Tuesday, November 25, 2008

Fall Tour: Frederick (Md.) Cellars

Virtually every winery in central and eastern Pennsylvania is parked somewhere in the woods, many off thoroughfares that twist through the countryside en route to the front door. An exception would be Frederick Cellars, in Maryland, which according to its Web site is located in historic downtown Frederick, among the shops and restaurants of Shab Row and Everedy Square.
Because of its location, co-owner Charlie Daneri said the other day by phone that the best news they received this year was approval to have entertainment on site, including music, following long-running negotiations with the city of Frederick. “For a long time we were not allowed to,” Daneri said, “and we recently, as in mid-summer, got the right back. So what that means, finally now we’re able to have entertainment again, so we now are scheduling a lot more music, musical groups, for the evenings. So that’s been our biggest news. We did it when we first opened, we did it for about four or five months, and was very successful and people liked it.
"You know, because we’re a city winery, we can’t do outdoor events. We don’t do, like a lot of wineries do, where you have summer music festivals and that kind of thing. We just can’t do it. We’re right in the city. We have our property, which is basically our building and a parking lot, and that’s it. So we have to depend on other types of entertainment, and they’re typically smaller scale. For us, if we bring 40 or 50 people in for a musical event, that’s a big event. As opposed to, ‘Yo, I just brought 2500 people in for a summer jazz festival.’ We can’t, and don’t do that. So our focus is totally different. Our focus is on small, focused events.”

Daneri and wife Emily Williams followed that script this summer by creating Wine’d Up Downtown, essentially a Monday through Friday happy hour that ran from 4:30 to 6:30 p.m. “Basically, all we were doing was trying to encourage folks to come in in the late afternoon in sort of a typical happy hour-type style. We offered half-price on glasses of wine. It’s still going, although I’m not sure it will continue in the winter. We have some nice outdoor seating, which of course now we have closed down. We introduced it more last summer, but we’ll just have to see in the winter how that continues.”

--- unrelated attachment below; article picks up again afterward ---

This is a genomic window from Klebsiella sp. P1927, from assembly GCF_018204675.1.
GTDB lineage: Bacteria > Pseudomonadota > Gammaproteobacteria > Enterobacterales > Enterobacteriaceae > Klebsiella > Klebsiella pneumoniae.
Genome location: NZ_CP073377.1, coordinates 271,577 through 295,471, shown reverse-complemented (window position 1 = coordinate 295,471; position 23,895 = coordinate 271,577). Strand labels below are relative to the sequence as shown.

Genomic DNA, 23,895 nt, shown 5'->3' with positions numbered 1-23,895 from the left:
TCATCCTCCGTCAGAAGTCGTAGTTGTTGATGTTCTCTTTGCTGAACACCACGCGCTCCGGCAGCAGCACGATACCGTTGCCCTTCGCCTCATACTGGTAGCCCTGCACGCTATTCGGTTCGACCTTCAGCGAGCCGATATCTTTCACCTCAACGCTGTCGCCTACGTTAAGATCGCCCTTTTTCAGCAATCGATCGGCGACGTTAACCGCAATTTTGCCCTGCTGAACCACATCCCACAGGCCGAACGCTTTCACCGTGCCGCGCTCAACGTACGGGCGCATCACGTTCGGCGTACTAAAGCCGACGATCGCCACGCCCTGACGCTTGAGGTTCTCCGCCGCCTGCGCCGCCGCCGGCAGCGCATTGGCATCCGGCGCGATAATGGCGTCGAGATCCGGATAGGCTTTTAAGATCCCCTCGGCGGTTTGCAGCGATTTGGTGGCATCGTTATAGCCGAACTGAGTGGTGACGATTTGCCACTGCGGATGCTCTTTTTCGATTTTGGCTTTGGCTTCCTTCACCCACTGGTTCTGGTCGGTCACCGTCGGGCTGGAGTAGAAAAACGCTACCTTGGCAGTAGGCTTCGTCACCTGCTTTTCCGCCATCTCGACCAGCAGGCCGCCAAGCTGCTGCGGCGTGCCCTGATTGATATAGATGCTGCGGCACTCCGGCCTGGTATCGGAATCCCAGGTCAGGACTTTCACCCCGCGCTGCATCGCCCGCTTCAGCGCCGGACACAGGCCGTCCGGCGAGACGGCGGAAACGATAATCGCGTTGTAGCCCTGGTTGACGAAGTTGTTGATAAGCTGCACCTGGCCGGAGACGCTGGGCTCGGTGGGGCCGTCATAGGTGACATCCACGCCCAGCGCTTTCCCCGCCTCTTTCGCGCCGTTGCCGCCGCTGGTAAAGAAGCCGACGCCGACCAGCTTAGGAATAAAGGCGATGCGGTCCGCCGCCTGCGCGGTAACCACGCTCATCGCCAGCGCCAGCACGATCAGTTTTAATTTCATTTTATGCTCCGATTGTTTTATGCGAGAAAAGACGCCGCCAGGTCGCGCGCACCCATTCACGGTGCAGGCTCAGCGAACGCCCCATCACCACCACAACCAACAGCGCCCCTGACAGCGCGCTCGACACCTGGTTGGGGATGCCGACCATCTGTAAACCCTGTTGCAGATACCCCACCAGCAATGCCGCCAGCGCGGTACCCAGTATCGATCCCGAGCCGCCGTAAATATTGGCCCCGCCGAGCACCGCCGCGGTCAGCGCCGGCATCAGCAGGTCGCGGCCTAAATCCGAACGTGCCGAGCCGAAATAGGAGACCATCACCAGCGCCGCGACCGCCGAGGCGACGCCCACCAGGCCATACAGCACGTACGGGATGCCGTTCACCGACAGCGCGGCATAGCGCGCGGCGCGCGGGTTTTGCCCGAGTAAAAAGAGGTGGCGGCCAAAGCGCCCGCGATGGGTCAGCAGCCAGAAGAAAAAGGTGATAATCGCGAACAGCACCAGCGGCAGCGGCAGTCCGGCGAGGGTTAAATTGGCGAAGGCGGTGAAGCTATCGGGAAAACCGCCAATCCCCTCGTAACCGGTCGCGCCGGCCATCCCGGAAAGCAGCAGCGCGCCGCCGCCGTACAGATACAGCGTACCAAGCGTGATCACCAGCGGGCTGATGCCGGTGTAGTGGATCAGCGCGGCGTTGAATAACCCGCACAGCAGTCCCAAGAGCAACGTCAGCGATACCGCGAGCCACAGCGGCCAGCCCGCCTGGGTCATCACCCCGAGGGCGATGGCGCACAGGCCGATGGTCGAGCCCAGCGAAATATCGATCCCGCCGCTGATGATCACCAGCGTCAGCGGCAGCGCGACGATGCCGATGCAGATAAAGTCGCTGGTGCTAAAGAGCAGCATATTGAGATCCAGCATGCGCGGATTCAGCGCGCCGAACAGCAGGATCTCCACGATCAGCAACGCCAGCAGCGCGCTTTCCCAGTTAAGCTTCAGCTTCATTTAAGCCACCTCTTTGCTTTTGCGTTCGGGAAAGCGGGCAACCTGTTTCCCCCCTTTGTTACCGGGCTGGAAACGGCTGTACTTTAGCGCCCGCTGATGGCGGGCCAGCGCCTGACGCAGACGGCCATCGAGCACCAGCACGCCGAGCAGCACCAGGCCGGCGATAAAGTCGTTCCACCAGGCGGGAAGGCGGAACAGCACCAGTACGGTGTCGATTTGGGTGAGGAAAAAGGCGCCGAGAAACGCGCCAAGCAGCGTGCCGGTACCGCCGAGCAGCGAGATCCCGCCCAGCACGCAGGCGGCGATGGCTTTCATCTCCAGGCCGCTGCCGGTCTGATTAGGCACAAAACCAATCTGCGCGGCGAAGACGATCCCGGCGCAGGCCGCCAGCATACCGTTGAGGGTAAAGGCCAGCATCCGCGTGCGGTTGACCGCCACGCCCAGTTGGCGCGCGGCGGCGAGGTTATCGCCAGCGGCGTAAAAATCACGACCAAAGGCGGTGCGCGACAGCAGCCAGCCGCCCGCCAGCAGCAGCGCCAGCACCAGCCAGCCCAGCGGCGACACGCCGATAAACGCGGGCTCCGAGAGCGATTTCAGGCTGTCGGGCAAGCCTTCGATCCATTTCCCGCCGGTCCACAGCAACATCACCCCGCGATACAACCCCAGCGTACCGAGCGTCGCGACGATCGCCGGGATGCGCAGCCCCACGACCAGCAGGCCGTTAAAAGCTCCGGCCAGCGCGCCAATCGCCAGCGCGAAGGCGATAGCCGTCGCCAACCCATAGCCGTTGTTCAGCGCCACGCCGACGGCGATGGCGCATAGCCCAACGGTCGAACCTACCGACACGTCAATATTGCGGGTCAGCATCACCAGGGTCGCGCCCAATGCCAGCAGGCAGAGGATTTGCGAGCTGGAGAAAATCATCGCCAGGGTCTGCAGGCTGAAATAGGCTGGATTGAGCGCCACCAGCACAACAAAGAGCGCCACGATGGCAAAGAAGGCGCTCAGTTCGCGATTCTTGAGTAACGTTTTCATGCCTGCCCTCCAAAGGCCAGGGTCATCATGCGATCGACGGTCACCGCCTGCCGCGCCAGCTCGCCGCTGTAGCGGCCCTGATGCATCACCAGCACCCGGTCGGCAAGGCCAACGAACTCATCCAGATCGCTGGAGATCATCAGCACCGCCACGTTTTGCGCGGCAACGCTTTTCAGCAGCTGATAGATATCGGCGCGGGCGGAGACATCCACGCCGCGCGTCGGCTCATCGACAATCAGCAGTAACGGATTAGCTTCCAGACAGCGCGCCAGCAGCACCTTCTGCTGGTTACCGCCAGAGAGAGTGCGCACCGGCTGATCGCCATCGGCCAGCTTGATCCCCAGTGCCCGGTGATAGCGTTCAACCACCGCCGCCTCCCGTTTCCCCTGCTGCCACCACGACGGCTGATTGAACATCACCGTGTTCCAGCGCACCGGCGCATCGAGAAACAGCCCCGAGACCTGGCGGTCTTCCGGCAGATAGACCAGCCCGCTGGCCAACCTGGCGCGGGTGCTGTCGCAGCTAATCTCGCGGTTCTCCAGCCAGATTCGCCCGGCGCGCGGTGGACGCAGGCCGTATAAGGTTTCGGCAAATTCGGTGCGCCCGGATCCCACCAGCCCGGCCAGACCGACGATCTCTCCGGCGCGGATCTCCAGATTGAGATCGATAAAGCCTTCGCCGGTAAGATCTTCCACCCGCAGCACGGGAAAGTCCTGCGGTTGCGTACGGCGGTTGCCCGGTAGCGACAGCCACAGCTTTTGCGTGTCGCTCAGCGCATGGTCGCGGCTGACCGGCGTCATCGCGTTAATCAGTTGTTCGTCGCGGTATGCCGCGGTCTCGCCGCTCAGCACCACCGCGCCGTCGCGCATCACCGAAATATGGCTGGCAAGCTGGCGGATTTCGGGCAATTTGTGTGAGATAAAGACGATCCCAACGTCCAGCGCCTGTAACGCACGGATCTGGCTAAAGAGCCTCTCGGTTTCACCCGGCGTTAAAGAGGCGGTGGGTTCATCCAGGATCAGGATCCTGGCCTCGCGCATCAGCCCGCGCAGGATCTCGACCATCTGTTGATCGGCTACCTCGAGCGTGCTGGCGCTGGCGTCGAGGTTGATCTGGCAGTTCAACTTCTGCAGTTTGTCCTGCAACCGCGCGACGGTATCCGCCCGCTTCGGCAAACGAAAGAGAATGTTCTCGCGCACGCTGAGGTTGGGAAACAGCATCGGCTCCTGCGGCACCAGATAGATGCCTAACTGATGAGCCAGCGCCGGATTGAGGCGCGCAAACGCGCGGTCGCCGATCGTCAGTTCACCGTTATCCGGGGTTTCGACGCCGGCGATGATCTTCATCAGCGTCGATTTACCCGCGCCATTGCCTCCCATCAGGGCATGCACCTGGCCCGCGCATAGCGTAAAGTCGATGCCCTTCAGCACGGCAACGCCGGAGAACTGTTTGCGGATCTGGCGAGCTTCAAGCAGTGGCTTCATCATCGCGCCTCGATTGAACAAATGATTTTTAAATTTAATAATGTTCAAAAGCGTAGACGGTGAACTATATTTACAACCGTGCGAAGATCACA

Frederick Cellars produces 11 wines, which run the spectrum from red to white and dry to sweet. They also advertise sales of an aged Cabernet Sauvignon, from 1999 through 2001. At the opposite end of that is a Nouveau that they plan to introduce in the next week and a half. Daneri said it’s a limited release, 25 to 30 cases, a
Chambourcin/ Chelois blend that he calls “nice and light-bodied, just a tad sweet. We had a Beaujolais party and tasted it, and everyone loved it. Now I just got to get it in the bottle. That will be like a holiday wine for us.”

A grower in Montgomery County, Md., provides those grapes. Daneri said in the past they would just blend them with something else, but made the decision to bypass the blend and “see how it stands up by itself. It actually turned out pretty nice. People seemed really happy with it.”

It’s one, Daneri summarized, that’s made in a nouveau style -- absent any oak – and designed to have sooner rather than later.

“The comment we’ve been making is, not only can you drink it young, you need to drink it young,” he said. “This is not a wine that you’re going to put in your cellar and let age. You’re going to take it home and drink it on the holidays.”

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